Cook for 1 hour and 15 minutes, or until the potatoes are cooked through. They should give a little when pressed.

If short on time you can bake the potatoes in the microwave, 10 minutes on high heat for 2 potatoes, 15 minutes for 4 potatoes. The skins of microwave baked potatoes aren't nearly as crispy, so you may want to rub a little olive oil on them and finish them in a conventional oven at 400°F for 10 minutes.

2 Cook the bacon if using: If you are including bacon as one of your mix-ins, while the potatoes are cooking, cook the bacon strips in a frying pan on medium low heat for 10 to 15 minutes, or until crisp. Drain on paper towels. Let cool. Crumble.

3 Make potato "boats": Allow the potatoes to cool to touch. Slice the top third lengthwise off the potato.

Use a spoon to scoop out the insides, forming a potato "canoe", leaving about 1/4 inch of potato on the skin.

Alternatively, you can slice the potatoes in half, lengthwise. In this case you may want to bake an extra potato so that you will have more potato filling to mound into the potato boats.

4 Mash potato insides with sour cream, milk, butter: Place the scooped out potato insides, sour cream, milk, cream, and butter into a large bowl.

Mash with a potato masher. If you want a creamy texture, beat with an electric beater until desired consistency. Do not over-beat the potatoes! They can turn glue-y if you do.

5 Stuff potato shells with filling: Mix in the extras with the potato filling. Reserve some of the extras to sprinkle on the tops of the potatoes. Spoon fillings into the potato shells. Sprinkle with extra toppings.

Stuff baked potatoes with toppings before returning them to the oven

6 Bake: Heat oven to 350°F. Place potatoes on a roasting pan and bake 15 to 20 minutes until heated through.

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Elise Bauer

Elise Bauer is the founder of Simply Recipes. Elise launched Simply Recipes in 2003 as a way to keep track of her family's recipes, and along the way grew it into one of the most popular cooking websites in the world. Elise is dedicated to helping home cooks be successful in the kitchen. Elise is a graduate of Stanford University, and lives in Sacramento, California.

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59 Comments / Reviews

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Did you make it? Rate it!

  1. Megan

    Perfect! Love the recipe and baking tips!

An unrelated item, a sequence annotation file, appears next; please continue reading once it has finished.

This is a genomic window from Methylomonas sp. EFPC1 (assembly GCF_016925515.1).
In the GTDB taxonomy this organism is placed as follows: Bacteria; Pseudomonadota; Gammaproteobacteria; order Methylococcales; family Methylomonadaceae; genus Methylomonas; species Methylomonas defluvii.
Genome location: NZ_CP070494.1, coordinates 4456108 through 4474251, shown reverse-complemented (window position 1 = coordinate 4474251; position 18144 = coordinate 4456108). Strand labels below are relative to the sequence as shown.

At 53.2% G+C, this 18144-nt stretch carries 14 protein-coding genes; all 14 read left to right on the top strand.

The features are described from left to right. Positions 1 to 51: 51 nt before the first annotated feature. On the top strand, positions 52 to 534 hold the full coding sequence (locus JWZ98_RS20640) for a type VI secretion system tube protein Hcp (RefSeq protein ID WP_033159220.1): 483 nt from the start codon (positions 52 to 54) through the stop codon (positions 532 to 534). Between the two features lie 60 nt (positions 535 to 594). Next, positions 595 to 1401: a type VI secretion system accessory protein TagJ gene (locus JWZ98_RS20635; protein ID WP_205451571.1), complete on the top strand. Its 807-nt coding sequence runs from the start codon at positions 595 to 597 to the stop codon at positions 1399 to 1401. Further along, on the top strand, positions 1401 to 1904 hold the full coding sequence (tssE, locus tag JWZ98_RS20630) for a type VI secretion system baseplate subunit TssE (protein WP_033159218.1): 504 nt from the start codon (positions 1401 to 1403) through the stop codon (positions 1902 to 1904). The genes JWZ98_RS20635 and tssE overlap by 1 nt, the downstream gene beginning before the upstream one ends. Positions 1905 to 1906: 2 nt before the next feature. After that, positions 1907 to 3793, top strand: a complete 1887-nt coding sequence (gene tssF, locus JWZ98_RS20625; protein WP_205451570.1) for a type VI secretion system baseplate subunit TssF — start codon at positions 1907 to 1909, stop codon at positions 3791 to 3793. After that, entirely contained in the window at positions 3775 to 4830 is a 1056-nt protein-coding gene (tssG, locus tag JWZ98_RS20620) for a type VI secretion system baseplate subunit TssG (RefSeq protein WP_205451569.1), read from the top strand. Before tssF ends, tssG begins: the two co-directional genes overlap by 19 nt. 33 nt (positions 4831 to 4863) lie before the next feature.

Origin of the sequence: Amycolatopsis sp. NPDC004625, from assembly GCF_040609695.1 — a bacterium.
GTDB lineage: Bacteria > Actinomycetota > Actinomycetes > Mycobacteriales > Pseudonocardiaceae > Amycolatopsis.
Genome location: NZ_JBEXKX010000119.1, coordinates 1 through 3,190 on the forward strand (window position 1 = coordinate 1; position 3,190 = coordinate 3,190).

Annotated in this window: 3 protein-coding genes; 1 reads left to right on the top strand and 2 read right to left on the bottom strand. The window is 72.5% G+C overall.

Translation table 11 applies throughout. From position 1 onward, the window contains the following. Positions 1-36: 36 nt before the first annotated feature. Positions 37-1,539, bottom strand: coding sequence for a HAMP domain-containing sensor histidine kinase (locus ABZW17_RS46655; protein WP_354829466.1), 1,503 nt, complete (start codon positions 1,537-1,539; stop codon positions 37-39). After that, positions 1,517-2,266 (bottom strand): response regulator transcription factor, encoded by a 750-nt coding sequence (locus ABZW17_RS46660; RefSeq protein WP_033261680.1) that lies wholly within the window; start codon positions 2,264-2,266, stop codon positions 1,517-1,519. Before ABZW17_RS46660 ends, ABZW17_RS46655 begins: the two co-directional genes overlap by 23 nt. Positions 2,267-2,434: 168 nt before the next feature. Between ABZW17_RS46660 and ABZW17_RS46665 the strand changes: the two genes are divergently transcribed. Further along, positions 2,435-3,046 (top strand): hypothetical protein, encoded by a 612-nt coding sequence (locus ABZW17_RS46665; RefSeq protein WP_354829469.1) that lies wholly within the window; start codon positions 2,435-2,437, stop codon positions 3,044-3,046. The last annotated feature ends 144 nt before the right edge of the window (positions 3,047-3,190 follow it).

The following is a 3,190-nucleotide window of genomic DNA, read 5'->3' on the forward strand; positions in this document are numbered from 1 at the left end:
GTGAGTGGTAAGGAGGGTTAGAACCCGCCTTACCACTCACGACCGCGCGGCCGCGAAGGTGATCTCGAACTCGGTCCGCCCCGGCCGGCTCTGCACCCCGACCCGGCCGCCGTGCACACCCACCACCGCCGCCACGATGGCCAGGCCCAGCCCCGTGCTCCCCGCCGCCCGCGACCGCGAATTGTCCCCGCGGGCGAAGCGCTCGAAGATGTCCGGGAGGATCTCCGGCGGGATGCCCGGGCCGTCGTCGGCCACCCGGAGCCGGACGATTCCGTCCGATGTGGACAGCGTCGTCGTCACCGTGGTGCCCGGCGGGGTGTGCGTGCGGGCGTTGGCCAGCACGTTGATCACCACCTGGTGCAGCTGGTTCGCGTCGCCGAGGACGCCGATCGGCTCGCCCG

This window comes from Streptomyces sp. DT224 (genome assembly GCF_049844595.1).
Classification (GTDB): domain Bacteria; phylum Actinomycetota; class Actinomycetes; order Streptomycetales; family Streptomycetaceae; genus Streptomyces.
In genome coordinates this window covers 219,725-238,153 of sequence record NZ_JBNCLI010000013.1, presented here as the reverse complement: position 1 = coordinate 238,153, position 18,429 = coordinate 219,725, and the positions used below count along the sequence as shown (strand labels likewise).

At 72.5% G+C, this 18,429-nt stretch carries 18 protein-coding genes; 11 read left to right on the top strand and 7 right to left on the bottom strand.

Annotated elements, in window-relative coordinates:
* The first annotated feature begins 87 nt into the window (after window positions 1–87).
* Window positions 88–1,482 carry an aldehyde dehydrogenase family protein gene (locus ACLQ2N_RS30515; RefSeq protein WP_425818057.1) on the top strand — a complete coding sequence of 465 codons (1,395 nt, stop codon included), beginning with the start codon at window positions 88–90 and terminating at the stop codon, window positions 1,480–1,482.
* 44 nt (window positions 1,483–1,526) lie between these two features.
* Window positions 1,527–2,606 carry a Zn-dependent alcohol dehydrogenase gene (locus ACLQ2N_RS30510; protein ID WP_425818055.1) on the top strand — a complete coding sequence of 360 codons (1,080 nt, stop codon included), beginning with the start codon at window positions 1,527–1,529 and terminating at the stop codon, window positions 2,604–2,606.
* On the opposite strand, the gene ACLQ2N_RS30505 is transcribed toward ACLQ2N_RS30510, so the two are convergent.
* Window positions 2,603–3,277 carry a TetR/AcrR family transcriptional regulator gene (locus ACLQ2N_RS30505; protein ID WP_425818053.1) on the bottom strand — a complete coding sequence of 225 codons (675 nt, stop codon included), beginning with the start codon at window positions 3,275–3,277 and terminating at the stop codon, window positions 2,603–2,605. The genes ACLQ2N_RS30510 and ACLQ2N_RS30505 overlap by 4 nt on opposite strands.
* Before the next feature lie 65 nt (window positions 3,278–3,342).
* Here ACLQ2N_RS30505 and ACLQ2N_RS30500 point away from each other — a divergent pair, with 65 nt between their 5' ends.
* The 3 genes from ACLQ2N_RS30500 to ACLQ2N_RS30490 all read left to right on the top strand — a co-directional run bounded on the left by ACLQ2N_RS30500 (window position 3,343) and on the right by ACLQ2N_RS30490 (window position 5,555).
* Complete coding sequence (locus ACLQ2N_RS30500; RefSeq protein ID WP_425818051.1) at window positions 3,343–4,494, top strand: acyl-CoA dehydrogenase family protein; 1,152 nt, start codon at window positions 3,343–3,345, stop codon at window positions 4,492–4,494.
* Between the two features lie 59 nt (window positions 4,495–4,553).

2. Kristen

    Made these tonight for dinner. Fantastic – loved the cheddar & bacon recipe!


  3. Dawn

    I made these last night. As somebody else said, I couldn’t decide which to make, so I split the mixture and made 2 of each. The only thing I changed was to rub salt on the skins of the raw potatoes after oiling them. I froze 2 potatoes before the second baking and will post the results when we have tried them. The other two (unfrozen) were really fantastic. I loved the flavor of both fillings. They weren’t quite hot enough from my oven after the second bake though, I might try 30 minutes next time, or heat the oven to 375F. The salt on the skin gave some nice extra crunch and seasoning. My husband doesn’t usually like the skins, but he wolfed these down!

    For the little 1/3 tops, I just put a little mound of filling on them, and have saved them to reheat as potato skin appetizers.


  4. J

    Making ahead for Xmas dinner – can I assemble the potato with the filling – or should I keep them seperate and fill day of?

    Show Replies (1)
  5. Yuana Blanke

    Hi Elise! Not sure if I’ve commented here before or not, but I sure have been here a lot. Typically I don’t follow a recipe but check out a few for ideas and technique. Yours are Always go to’s for solid information. After reading a bunch of Twice Baked recipes, I noticed your’s is the Only one to warn about not beating the potatoes into gluey ick. Those “don’t’s” are critical. It’s very kind of you to add common blunders to avoid.
    The whole package here is terrific, you, your pictures and your impeccable instructions.
    THANKS !!! .